Mr. Speaker, I rise today to salute another of our Harvey Heroes. I want to recognize Terry Vaughn, district manager of pharmacy and retail operations for 14 Walgreens stores in the Lake Houston area where I live.

As Hurricane Harvey hovered over the Houston area dropping up to 50 inches of rain in some parts, Terry and his Walgreens partners were watching and waiting like most Houstonians. In the wake of the storm, all but one of Terry’s stores closed due to damage or impassable roads. 

The only store the Walgreens team could get to was the location on West Lake Houston Parkway and FM 1960—in my neighborhood of Atascocita. Terry lives one mile from the store.

As the San Jacinto River rose and Lake Houston came out of its banks, a fellow team member’s house was flooding so quickly she and her family of six had nowhere to turn. They walked through water to the Atascocita Walgreens where Terry and other volunteers met them with kayaks and transported them to Terry’s home where Mitzi, his bride of 19 years, and their two boys provided the food and shelter the family so badly needed.

The forecasts said this storm would be here for days. Since he could get to the store, Terry decided to open up the Atascocita location.

Terry, three other managers, and Walgreens team members who couldn’t make it to their own stores but still wanted to help, kept our Atascocita location’s doors open through shortages of power and shortages of patience. The one thing they didn’t have a shortage of was dedication to their community.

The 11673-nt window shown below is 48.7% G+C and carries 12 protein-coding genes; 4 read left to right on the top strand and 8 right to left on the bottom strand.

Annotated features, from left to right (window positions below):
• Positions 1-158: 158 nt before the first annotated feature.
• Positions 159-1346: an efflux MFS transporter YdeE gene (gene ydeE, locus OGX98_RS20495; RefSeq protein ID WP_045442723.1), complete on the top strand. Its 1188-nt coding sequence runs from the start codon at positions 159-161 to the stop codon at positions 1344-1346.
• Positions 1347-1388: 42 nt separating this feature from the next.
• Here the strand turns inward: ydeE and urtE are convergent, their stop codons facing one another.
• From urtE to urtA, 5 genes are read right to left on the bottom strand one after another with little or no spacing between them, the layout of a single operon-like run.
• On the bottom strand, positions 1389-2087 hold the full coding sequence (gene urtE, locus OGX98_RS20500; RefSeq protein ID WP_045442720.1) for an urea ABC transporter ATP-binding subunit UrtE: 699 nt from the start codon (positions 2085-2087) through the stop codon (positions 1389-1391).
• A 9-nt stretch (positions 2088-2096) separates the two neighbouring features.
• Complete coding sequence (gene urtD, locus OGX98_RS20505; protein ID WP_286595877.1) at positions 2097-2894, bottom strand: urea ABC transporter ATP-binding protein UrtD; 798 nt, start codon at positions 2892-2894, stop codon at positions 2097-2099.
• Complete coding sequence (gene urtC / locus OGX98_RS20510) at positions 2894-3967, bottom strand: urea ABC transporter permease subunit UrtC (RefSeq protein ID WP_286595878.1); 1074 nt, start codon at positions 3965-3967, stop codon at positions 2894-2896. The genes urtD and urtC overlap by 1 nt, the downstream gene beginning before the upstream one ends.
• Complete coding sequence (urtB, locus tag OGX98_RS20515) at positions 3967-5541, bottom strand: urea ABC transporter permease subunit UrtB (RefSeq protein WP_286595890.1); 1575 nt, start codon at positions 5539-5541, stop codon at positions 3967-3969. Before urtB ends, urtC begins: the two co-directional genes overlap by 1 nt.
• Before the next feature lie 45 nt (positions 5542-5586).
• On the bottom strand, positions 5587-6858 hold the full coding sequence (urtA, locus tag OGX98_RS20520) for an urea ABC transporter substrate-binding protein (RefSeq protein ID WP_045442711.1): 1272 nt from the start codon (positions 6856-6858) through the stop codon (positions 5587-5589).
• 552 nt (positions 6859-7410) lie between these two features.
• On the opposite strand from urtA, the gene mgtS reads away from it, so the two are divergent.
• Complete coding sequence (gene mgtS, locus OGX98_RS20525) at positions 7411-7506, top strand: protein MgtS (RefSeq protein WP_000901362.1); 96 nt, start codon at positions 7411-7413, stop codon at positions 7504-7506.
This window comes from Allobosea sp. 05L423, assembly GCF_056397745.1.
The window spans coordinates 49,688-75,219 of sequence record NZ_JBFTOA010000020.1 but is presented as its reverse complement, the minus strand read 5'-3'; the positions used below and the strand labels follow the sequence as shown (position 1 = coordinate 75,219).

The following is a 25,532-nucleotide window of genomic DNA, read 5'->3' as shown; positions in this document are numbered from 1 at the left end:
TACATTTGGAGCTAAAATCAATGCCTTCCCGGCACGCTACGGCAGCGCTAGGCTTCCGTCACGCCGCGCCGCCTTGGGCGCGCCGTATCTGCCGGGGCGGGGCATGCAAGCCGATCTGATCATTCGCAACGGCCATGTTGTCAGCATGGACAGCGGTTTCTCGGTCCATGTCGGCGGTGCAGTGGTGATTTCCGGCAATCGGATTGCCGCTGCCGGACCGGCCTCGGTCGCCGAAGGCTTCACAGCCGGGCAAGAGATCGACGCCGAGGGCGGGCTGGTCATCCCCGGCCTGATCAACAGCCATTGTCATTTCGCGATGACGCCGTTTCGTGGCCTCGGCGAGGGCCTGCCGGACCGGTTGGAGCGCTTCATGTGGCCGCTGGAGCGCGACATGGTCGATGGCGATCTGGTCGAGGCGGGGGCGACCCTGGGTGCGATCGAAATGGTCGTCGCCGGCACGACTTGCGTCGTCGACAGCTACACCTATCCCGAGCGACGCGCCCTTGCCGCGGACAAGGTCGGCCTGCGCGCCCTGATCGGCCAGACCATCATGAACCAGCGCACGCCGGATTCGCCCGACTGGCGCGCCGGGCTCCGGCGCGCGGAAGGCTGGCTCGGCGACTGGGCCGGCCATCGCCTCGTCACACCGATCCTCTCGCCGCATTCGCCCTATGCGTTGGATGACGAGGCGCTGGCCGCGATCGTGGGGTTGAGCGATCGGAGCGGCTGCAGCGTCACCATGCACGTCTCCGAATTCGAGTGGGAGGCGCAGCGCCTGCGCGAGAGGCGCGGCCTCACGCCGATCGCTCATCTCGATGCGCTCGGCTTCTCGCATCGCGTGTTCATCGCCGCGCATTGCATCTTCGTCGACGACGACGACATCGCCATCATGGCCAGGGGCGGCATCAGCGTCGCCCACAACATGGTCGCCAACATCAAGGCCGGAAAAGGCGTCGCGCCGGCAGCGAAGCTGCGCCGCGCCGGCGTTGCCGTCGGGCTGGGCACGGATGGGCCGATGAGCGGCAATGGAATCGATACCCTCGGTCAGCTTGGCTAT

Terry would wake up each morning, check the water level of Lake Houston to make sure it wasn’t coming closer into his own home, then report for service. Mr. Speaker, during Harvey, Terry’s store was the only continually operating Walgreens this side of the Gulf of Mexico. 

He partnered with the City of Humble to deliver life-saving medications to evacuees at the city’s emergency shelter at the Humble Civic Center. He immunized 40 local first responders to protect them from the flood borne diseases of tetanus and Hepatitis A; then took his immunizations on the road setting up first responder clinics at fire and police stations.

Terry and his team immunized more than 1,000 people in two days. Virtually all Lake Houston-area grocery stores were closed due to the flooding.

The stores were filled with water. Distribution trucks could not get to the area.

As the storm damage continued, Terry led a team of Walgreens managers who with their own trucks (Texas trucks with plenty of lift to get through those waters, Mr. Speaker) went to 13 other Walgreens and gathered household supplies, diapers, baby formula, and medical supplies to distribute at the operational Atascocita location. For days Terry kept answering the calls and kept serving.

One of those calls was from United Airlines who had personnel and displaced passengers stuck at George Bush Intercontinental Airport. Terry and his Walgreens team fulfilled an order of more than $30,000 in supplies and delivered it straight to the tarmac. 

Was there a bright spot in all this for Terry? He told me, ‘‘Seeing people come together and my team working non-stop without breaks—with their own families going through the worst times—we showed up to help our community and put our own issues aside.’’ 

Mr. Speaker, those who know Terry know he has a servant’s heart. He is active with the Lake Houston Chamber of Commerce, Boy Scouts, and Humble Area Assistance Ministries.

Terry started with Walgreens as a cashier more than 21 years ago. He has performed every job in the store and worked his way up to be a district manager.

On August 18 as Hurricane Harvey ravaged and flooded our area, he was called upon to once again do every job. And he did.

And he makes us proud to be Texans.